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PostPosted: Thu Dec 26, 2019 12:31 pm 
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Terry, I've noticed a similar phenomenon with conical bore antique flutes, particularly the low-end
models that come without a tuning slide at all. Several such flutes from American makes, such as
E. Baack, Firth, Hall, Pond etc, have the same body tone hole configurations and bore shape as their
more expensive models that have a tuning slide, but the head length for the non-tuning slide flutes
tends to be set to match what would be a closed tuning slide position for a flute with a slide. This is
unfortunate because the flutes with slides tend to play in tune with themselves with the slide open
about 10 mm or so. So the inexpensive, slideless flutes tend not to play well in tune with themselves
unless the tenon is pulled out to the point where there is a large cavity in the bore and some instability
in the joint.

I have no idea why they did this rather than simply making the head a bit longer on the inexpensive flutes.
It would have been a trivial fix. So yes, what were they thinking?


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PostPosted: Thu Dec 26, 2019 2:56 pm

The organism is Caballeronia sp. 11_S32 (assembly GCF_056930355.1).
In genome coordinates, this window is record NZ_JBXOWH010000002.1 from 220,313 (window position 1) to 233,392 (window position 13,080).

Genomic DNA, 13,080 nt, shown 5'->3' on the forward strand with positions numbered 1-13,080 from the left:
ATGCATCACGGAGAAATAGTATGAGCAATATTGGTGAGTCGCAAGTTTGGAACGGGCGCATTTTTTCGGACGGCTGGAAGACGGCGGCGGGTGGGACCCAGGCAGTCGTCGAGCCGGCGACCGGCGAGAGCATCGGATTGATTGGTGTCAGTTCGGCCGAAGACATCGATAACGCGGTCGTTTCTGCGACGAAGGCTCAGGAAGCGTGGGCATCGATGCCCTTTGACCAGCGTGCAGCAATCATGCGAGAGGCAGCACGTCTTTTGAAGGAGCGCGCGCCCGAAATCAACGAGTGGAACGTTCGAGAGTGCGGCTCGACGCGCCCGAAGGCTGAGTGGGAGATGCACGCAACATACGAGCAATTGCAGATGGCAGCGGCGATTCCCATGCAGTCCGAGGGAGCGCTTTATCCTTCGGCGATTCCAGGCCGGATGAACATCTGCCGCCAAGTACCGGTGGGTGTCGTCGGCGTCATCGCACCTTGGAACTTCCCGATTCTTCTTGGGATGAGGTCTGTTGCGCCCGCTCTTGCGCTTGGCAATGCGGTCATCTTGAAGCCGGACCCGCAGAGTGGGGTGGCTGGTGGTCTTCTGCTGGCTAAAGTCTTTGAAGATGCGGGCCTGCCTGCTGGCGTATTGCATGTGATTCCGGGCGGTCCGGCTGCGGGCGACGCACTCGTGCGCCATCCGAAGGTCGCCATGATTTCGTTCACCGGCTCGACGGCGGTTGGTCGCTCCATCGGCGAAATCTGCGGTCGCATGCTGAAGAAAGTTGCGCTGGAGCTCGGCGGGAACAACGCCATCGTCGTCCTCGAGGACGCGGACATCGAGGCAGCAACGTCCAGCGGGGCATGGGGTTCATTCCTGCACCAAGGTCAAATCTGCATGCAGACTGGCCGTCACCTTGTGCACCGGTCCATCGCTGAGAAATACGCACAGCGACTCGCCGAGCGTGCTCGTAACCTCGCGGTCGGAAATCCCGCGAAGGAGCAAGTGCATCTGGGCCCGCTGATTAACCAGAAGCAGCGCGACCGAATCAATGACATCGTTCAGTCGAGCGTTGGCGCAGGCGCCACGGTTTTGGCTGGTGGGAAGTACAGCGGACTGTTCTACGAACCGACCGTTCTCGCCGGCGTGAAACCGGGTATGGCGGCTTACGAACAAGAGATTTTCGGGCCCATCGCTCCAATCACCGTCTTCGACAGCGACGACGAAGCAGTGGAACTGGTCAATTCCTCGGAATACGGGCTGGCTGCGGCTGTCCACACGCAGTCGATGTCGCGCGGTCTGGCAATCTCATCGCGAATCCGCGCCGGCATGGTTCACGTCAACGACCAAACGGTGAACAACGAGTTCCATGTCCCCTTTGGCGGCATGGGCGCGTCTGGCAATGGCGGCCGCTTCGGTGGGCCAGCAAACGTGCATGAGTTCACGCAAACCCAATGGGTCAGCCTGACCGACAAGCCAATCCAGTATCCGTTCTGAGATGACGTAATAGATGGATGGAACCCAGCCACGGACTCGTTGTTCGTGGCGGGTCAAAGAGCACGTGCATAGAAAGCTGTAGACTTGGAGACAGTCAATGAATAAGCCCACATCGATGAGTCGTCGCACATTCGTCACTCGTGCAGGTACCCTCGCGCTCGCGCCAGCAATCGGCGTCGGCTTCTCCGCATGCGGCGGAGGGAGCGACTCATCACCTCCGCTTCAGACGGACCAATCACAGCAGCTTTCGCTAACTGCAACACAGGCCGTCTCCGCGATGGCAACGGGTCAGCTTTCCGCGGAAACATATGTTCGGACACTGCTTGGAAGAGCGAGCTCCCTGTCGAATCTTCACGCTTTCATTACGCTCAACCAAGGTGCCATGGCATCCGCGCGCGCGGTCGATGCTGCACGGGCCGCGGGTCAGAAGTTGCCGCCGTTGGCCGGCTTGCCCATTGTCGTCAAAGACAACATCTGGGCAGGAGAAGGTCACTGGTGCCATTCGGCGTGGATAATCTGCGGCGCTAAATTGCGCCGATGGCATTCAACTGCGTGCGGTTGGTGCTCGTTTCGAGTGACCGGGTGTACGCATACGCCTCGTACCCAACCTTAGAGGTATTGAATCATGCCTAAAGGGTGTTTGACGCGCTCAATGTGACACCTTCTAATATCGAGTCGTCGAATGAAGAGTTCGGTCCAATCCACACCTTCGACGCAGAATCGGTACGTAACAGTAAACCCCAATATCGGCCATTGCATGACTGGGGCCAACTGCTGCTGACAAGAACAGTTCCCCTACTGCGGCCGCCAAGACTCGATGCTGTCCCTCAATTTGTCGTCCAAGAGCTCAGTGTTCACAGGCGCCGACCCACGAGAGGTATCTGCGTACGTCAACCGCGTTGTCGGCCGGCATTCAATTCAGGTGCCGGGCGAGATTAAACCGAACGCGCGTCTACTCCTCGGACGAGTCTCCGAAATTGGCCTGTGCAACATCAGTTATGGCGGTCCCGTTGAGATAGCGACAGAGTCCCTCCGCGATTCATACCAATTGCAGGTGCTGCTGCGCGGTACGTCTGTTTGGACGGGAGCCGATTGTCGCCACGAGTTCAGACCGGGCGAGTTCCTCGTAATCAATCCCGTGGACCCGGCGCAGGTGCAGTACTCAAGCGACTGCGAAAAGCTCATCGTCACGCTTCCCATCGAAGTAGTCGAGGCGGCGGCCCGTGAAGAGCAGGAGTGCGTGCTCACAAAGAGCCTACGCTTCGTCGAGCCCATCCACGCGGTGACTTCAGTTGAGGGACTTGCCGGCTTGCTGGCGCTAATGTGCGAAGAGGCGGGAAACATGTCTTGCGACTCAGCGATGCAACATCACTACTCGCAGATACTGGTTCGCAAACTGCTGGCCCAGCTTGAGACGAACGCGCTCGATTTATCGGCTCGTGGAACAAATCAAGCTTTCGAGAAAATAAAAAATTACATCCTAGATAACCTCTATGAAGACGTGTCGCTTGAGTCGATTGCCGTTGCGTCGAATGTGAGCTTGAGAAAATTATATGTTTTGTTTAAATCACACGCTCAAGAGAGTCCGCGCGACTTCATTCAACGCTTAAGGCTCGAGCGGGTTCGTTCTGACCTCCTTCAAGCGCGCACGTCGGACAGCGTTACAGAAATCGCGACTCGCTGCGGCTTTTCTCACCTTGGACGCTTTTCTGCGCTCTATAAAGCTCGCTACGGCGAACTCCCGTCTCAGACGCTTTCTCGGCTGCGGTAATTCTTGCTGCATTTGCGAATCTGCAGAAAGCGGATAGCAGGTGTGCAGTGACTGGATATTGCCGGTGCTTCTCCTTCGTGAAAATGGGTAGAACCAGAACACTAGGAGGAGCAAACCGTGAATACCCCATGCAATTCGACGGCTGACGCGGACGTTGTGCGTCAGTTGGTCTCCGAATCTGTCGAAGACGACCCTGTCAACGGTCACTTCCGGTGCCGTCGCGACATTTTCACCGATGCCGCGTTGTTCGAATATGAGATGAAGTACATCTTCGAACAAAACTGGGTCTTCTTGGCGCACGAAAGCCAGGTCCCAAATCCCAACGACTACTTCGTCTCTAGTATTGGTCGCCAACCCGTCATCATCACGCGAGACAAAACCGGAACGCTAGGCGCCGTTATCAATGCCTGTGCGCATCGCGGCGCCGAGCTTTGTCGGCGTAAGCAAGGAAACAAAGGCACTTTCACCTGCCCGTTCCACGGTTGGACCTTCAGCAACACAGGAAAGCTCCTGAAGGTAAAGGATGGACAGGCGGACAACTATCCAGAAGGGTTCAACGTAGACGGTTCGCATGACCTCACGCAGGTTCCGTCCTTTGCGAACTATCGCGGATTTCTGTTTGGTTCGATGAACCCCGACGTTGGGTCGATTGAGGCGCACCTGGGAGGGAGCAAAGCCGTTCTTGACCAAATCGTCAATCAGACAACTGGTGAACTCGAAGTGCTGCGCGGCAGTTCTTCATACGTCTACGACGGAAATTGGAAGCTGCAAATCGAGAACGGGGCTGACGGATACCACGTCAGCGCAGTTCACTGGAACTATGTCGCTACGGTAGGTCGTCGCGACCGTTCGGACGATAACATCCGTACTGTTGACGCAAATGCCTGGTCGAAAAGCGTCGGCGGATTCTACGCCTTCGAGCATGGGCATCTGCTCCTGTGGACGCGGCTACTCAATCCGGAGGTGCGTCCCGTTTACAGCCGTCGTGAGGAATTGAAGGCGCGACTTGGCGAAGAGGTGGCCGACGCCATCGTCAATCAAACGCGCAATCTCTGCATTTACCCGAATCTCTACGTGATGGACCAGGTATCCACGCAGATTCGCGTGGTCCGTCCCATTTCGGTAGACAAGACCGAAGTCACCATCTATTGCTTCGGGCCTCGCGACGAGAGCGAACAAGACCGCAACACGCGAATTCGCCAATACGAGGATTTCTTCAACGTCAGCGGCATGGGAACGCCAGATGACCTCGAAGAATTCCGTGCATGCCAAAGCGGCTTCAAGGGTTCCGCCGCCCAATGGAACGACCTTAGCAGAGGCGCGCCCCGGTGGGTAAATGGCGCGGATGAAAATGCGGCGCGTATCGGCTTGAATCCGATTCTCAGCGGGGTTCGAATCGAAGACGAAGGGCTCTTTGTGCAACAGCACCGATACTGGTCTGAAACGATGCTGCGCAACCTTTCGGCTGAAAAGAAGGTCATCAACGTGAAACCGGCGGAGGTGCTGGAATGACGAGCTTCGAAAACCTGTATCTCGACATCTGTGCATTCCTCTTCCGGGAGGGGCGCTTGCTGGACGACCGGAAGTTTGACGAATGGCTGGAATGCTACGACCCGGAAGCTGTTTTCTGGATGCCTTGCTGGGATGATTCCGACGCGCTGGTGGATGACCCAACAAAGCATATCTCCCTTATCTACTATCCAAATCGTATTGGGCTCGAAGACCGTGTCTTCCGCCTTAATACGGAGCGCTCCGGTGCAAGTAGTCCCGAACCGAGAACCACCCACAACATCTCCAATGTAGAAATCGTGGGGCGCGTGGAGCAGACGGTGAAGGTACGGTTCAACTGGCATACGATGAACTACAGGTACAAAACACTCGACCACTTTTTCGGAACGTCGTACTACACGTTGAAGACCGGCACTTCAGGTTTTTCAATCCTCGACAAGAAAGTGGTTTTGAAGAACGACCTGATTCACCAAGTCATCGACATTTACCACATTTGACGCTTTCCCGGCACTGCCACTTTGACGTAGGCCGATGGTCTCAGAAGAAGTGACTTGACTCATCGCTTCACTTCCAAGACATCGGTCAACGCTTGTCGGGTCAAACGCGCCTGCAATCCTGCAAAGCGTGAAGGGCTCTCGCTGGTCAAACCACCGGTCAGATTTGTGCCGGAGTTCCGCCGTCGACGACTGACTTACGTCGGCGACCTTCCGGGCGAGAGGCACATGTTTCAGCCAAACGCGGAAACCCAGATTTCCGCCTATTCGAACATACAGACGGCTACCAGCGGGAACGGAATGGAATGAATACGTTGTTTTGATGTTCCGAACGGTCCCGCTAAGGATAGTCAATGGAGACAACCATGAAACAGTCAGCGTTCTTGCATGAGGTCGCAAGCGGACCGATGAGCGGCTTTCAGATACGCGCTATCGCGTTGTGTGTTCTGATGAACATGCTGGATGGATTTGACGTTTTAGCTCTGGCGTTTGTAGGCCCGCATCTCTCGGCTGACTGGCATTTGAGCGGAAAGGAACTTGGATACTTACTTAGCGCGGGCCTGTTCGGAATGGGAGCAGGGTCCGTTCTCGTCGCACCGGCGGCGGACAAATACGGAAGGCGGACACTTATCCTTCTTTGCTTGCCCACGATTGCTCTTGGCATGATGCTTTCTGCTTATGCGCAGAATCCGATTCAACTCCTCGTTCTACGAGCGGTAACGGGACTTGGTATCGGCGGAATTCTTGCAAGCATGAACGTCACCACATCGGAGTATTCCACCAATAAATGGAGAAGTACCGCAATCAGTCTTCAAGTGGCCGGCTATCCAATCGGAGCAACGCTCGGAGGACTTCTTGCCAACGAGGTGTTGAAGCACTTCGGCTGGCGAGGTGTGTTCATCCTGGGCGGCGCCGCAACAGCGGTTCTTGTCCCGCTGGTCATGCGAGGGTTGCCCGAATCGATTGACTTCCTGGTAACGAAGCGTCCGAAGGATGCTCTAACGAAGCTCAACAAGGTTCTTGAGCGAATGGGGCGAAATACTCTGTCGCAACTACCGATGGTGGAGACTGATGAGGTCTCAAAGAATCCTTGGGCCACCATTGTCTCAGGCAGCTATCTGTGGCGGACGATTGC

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Sounding length is pretty reliably useful with antique Böhm cylinder concert flutes which haven’t (as often with French metal ones) had their heads cut shorter. They pretty consistently have a 19mm body bore, so variation of that is rarely a factor. The Bb-D key measurement (centres of key platters, or better, to the centres of the B and E tone-holes below them) can be a good guide to their design pitch scaling, too. Generally speaking, 600mm +/-3mm SL and no evidence of cut head = built for A440. 580mm = built for A452.4. 605-613mm = built for A435. High pitch flutes are found at other SLs such as 575mm, 585mm, 590mm. Bear in mind that makers usually allow 2-3mm for sharpening capacity and the fact that no two players blow exactly the same, so the closed up SL is not the actual working SL for the associated playing pitch.